The solution that he sees is the philosophy found in the Avatamsaka Sutra symbolised by the idea of Indra’s Net. In this image all elements of existence are interrelated and part of a greater whole. Application of this image would amount to the sacralisation of the whole of existence through a recognition of the inter-relatedness, indeed inter-identification of all species and all of creation. I think we could call this the “complete immenance” (my term) solution. This is interesting to me because I once held this position myself, but have since rejected it. I do not any longer think that this is an option. I now think that you cannot make everything into one sacred category without making sacredness meaningless. We cannot and will not ever make it all one. Oneness is a chimera, an attempt, if I may use one of David’s themes from earlier in the book, to be one’s own father and so control one’s own being and destiny. I very much like the insight evidenced in David’s categorisation of the Indian and Sino-Japanese modes, but I am not so taken with his attempt to solve the resulting problems by a flight into “non-dualism”. I am not so willing to give up the whole basis of analytical thought. Is there an alternative?
What is this lack that David equates with death? It is the extent to which one is less than everything, one’s life is less than eternal, one’s location is less than everywhere, one’s being less than foundational to the universe. It is the wailing against there existing something other. In this light, one can see why a consciousness of Oneness might appear to offer a solution, but is not the hankering for exactly that solution just another symptom of the disease? Here I find myself in accord with Ortega’s observations that David in fact quotes as a counterpoint: we are shipwrecked. Only when we realise that we are lost do we find the possibility of reaching out to something other and discovering the possibility of real relationship, relationship that is not an attempt to restore oneness – to make the other me or me him or, even worse, to be my own other so that I become self-sufficient. Only when we know we are lost will we admit the possibility that there is something out there beyond me, something holy. That something other is not a symptom of my lack. I am what I am. He is what he is. I understand neither with any fullness, nor need I. Relationship does not require my wholeness, only my acknowledgement of my shipwrecked condition. This being my understanding, I was keen to see what David does say in support of the non-dualist position and to see if I can really understand it. I cannot say that I have been entirely successful in this, but this failure may well owe more to my lack of sympathy for the non-dualist position than to any lack of lucidity in David’s writing.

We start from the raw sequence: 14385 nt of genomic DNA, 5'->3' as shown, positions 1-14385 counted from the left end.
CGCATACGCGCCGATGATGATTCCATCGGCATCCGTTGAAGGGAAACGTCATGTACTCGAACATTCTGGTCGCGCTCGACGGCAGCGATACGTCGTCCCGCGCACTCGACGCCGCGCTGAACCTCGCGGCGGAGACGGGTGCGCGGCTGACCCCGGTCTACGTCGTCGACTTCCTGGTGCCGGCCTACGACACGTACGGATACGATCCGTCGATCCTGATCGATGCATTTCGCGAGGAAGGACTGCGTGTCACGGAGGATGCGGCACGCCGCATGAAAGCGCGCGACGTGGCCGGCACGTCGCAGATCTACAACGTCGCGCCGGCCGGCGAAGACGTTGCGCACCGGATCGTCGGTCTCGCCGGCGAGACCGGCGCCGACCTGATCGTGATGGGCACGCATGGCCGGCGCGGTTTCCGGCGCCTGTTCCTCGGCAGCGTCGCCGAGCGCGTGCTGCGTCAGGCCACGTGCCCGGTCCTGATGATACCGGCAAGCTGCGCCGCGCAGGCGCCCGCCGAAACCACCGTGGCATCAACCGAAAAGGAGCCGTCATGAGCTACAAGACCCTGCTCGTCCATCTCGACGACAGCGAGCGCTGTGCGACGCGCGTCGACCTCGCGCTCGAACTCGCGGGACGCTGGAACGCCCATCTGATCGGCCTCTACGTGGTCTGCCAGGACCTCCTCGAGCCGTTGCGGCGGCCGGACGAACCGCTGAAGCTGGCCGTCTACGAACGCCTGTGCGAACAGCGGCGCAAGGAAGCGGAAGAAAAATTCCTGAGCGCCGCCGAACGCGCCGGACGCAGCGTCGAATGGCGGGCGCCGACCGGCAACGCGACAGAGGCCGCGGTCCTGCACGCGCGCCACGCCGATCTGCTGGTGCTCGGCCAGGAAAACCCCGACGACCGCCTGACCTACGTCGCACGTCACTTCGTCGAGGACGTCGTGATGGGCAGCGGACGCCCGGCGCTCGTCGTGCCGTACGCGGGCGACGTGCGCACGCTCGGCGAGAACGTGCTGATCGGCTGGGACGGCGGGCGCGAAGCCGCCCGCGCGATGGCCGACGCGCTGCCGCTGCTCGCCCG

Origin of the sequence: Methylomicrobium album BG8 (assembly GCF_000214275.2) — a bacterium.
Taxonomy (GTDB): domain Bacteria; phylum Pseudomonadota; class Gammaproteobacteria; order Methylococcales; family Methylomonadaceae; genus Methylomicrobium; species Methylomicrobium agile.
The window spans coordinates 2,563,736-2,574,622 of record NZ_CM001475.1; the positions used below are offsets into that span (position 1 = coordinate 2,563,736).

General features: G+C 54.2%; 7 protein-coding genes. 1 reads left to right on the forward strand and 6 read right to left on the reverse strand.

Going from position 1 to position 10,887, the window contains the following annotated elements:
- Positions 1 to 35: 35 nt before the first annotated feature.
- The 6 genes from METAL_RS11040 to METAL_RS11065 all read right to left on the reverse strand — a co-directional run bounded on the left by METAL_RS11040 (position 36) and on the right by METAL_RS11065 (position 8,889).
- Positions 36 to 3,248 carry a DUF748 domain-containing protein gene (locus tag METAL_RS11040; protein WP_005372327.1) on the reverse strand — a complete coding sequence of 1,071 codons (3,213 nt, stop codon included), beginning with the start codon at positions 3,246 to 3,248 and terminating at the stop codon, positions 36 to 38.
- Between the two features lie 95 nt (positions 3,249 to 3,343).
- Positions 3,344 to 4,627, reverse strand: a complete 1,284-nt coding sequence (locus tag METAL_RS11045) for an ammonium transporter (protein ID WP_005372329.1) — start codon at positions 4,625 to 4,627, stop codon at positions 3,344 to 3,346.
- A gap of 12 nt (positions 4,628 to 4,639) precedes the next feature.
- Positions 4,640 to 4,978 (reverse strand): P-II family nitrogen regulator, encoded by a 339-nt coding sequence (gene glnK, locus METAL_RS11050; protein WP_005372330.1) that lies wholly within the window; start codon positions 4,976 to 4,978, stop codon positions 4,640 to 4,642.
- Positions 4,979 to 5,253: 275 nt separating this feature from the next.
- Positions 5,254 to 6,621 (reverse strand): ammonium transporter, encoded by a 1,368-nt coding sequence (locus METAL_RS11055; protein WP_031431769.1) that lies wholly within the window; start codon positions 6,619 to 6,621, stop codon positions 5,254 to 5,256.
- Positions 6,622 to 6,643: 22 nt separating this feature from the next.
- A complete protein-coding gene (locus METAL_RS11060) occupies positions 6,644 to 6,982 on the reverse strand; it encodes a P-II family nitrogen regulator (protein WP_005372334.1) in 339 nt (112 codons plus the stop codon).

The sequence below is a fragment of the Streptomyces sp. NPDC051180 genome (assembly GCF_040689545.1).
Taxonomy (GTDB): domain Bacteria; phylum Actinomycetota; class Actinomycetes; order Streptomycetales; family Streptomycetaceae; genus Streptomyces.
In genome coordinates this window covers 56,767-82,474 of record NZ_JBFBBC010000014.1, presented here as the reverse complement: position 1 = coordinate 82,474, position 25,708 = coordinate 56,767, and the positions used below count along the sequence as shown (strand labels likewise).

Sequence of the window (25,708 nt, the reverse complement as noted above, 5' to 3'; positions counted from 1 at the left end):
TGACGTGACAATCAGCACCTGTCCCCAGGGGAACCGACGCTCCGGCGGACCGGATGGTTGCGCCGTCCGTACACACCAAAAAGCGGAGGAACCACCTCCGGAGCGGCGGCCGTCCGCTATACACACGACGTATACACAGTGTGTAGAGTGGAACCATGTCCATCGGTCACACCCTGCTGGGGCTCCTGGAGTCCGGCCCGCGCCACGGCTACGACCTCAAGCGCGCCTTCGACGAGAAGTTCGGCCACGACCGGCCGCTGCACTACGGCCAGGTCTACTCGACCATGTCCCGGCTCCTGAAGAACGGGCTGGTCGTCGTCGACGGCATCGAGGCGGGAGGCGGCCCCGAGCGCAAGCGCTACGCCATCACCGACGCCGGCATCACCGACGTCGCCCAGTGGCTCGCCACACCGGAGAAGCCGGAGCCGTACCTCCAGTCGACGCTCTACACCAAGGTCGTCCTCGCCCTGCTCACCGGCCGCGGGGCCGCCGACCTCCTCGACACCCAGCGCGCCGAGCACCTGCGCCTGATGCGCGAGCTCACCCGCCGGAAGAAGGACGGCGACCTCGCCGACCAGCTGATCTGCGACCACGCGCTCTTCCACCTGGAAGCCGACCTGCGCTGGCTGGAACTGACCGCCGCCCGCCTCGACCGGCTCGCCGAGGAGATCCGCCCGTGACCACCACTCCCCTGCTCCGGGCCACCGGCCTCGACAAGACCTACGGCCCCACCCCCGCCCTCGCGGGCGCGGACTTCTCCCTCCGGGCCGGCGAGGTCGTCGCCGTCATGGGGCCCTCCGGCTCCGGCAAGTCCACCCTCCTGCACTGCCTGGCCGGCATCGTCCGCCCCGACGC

Near to the core of his argument lies the assertion: “death is not our deepest fear… immortality is not our deepest wish” (p.27). Apparently they are symptoms of “the desire of the sense-of-self to become a real self”. This assertion is rather heavy with jargon, but what he is getting at is that our primal anxiety has to do with what we sense our state to be now rather than with something that will happen to us in the future (namely, die). He suggests that immortality would not satisfy us because it would still be immortality as a being that lacks inherent meaning. These are valuable insights. At the same time, I wonder if they are not a flight from one extreme into the other.
In advancing these ideas, I sense that David is trying to rationalise his own lack or loss. That is an eminently understandable desire. When things fall apart we seek to find new meaning as a way of putting life back together again. One option is to find a philosophy that tells us that although things seem to have fallen apart, there is a more fundamental wholeness that we can fall back upon. Another option is to find one that tells us that “falling apart” is the ultimate nature of our being. If there is anything that is not an instance of falling apart, it does not partake of the same kind of being as ourselves. It is possible to interpret Buddhism as being either of these philosophies. David takes it to be the first. I take it as the second. To me, the Unborn is not something that I can become; even less something that I already inherently am. The Unborn is that which points out to me my nature, not by identity, but by contrast. I am born. I do die. I do think with a mind that cannot be anything other than dualistic. I do have desires and fears. I am like that. No spiritual procedure or philosophical conviction is going to make me or anybody else I know otherwise. Shipwreck. Though even the idea of shipwreck, like that of the Fall, implies a prior state that was otherwise and I see no reason to postulate such a state. We are like this, we always have been and we always will be.
Spirituality is not about adopting or attaining a different mode of being. It is about relating. It is about the encounter between a being such as I and that which is completely Other. The escape is not into becoming or realising oneself to be the Unborn but into the kind of relationship with it that brings home forcefully one’s actual born nature. The escape is found only in the kind of encounter that blows away all escapism. I suspect that there are elements of this alternative analysis that David might find attractive, but it is different because it rests upon an acceptance that duality is foundational to any human way of understanding the world. We cannot get away from being what we are. We can relate to what we are not, but we cannot be it. Our primal longing is not something to solve, it is something to cherish.